Apple on Tuesday introduced a version of its new, brightly colored iPhone that comes with half the storage of the former cheapest model but also a smaller price tag. In the UK, for example, the 8GB iPhone 5C costs £429 ($712) versus £469 ($779) for the 16GB model. For now, the 8GB
The 8GB iPhone 5C may look like a great bargain, especially if you're paying full retail price for the phone. If that's the case, £40 could make a big difference. But just because you're getting a break on the price doesn't mean it's a good deal.
It all comes down to the fact that 8GB isn't really enough storage anymore. When Apple first introduced the iPhone, the device essentially was an iPod with extra communication features. Apps and photos didn't take up much space, and people had smaller music files. Now, however, the photos are higher quality, the apps and games have better graphics and are bigger, and the Retina Display screens push people to watch HD movies instead of standard definition. All of that equates to larger files, and there's no way this trend will reverse.
To put it in context, downloading Oscar winner "12 Years A Slave" on iTunes takes up 4.79GB of storage for the high-definition movie file and 2.07GB for the standard version. When first downloaded, Twitter takes up 14.7MB of storage space, Facebook 62.6MB, and Vine 12.9MB. By themselves, it may not seem like much, but together, it adds up very quickly. The apps also take up more space the more you use them.
The iOS operating system itself requires about 3GB of space to download (you get back more than 2GB of that space once the installation is finished, but you'll have to delete files to reach that threshold again once the next iOS update comes around). With an 8GB iPhone, you'll basically be able to download only one movie and a handful of songs and apps before reaching your storage limit.
Arguments can be made that those of you on strict budgets -- or children or people who prefer to keep their content in the cloud and stream music and movies rather than download them -- might find that level acceptable, but for how long? If you're on a budget, you probably won't be a buying a new iPhone every single year, and it won't take long to use up 8GB of storage. I filled up my 64GB phone in less than a year (though I admittedly own a sizeable collection of music and movies, and I also take a ton of photos). With the rise of the selfie, is 8GB really enough for anyone anymore?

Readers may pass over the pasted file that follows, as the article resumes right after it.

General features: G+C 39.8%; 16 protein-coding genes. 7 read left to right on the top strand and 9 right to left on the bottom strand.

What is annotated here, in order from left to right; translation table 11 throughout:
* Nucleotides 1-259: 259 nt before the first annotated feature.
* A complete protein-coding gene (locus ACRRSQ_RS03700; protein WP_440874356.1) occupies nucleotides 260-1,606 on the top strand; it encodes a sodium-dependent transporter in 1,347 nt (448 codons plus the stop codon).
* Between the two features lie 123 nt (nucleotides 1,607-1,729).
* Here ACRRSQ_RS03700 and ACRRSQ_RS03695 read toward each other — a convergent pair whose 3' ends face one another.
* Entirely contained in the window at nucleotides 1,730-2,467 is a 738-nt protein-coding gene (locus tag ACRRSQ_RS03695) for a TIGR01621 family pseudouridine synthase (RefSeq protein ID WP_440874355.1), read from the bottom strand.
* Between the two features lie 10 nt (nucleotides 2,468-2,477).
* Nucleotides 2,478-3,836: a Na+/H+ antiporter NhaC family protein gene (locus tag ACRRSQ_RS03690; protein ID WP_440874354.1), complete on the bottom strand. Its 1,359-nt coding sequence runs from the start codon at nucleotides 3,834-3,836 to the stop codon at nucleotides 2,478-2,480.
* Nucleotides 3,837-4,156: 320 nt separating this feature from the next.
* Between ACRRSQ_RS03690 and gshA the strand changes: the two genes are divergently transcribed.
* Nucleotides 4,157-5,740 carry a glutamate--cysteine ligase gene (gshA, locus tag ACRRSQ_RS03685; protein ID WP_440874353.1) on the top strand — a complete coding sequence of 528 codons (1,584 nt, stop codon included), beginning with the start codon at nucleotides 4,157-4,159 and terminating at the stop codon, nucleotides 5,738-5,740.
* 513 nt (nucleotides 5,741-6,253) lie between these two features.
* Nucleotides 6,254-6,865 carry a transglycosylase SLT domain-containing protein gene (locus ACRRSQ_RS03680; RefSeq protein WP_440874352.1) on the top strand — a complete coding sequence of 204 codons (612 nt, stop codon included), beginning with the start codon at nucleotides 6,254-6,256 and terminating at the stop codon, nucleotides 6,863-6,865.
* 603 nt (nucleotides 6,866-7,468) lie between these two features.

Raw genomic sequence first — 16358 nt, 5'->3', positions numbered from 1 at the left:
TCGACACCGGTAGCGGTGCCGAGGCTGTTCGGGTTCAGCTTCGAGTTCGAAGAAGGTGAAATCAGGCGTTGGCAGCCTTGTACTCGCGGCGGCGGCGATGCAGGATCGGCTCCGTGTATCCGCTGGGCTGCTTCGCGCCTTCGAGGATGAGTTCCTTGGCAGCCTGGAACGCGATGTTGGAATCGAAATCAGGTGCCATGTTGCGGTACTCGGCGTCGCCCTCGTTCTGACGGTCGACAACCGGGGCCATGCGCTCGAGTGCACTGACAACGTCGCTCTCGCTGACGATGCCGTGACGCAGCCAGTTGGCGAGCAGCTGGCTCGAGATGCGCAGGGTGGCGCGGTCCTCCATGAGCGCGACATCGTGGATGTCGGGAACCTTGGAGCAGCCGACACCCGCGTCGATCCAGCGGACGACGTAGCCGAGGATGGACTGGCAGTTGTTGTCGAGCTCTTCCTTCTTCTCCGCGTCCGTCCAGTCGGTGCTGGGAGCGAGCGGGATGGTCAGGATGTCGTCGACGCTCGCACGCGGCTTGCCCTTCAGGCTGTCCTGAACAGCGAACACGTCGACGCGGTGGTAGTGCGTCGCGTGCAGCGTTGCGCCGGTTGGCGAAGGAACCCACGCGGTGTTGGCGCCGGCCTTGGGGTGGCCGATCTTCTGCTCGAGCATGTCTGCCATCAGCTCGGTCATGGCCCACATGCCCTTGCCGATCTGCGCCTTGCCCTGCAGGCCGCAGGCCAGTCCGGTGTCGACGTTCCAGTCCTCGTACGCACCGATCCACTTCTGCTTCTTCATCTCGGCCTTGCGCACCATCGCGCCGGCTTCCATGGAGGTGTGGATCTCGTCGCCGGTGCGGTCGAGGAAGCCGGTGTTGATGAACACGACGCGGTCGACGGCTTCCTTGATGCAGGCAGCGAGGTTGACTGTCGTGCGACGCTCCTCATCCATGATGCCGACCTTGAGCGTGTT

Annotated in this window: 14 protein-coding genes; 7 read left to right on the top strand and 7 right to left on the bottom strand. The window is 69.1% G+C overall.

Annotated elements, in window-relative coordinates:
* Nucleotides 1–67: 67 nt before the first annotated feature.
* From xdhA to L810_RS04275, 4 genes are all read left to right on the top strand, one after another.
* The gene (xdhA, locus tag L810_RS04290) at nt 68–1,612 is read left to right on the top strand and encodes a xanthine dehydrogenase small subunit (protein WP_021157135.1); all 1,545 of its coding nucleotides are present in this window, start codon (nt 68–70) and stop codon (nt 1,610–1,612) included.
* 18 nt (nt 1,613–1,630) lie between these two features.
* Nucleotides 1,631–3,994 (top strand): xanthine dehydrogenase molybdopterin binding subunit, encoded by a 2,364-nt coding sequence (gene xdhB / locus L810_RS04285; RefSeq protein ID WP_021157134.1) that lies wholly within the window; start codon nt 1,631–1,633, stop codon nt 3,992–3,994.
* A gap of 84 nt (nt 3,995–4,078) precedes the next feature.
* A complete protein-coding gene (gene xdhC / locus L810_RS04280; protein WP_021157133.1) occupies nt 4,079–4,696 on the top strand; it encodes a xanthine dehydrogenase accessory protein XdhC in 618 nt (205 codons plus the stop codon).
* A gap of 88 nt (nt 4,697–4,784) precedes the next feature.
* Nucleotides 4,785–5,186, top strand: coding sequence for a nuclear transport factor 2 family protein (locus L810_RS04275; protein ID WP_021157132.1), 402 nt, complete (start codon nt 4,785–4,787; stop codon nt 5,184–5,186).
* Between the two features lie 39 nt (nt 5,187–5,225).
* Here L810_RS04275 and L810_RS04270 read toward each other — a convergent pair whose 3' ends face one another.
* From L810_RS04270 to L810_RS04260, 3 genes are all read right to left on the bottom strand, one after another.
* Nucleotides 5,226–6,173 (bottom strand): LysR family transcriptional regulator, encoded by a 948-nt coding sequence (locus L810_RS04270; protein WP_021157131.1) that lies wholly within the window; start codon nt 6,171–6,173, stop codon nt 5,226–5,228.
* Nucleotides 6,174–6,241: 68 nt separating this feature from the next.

This isn't the first time Apple has released an 8GB variant of its popular iPhone. It did the same for the 4S in September, two years after the device first hit the market. Apple also made an 8GB
Listen, Apple, I get why you made this phone. You know you need to find some way to address the middle and low ends of the smartphone industry, but you also don't want to sacrifice your margins. Figuring out the right balance for keeping customers happy but also making money is a tough task. I sure don't know what the magic formula is. But simply cutting the amount of flash memory in half isn't the way to do it.
Consumers aren't stupid. They may not know exactly how much space each item takes up, but they know that 8GB isn't much. That little storage may fly on a low-end Android device because most people buying really cheap Android phones have low expectations. But iPhones are different. They're supposed to be the most premium devices on the market, and consumers are supposed to have a great experience, whether they buy the highest-end iPhone 5S or the two-year old 4S. And increasingly, an 8GB iPhone does not equate to a great experience.
If this is someone's first iPhone, it may not give them the best picture of what an Apple device is really like. I would be frustrated if I got a new phone, only to find out I couldn't load it up with all the things I want. And in places like China, this could be the only computing device a person has. Can you imagine having only 8GB of storage on the sole gadget you use to connect to the Web and store your photos, videos, and music?
There are much better bargains to be had for the cost-conscious buyer. CNET called the
I know the iPhone has a lot of allure, but do yourself a favor and pass on this one.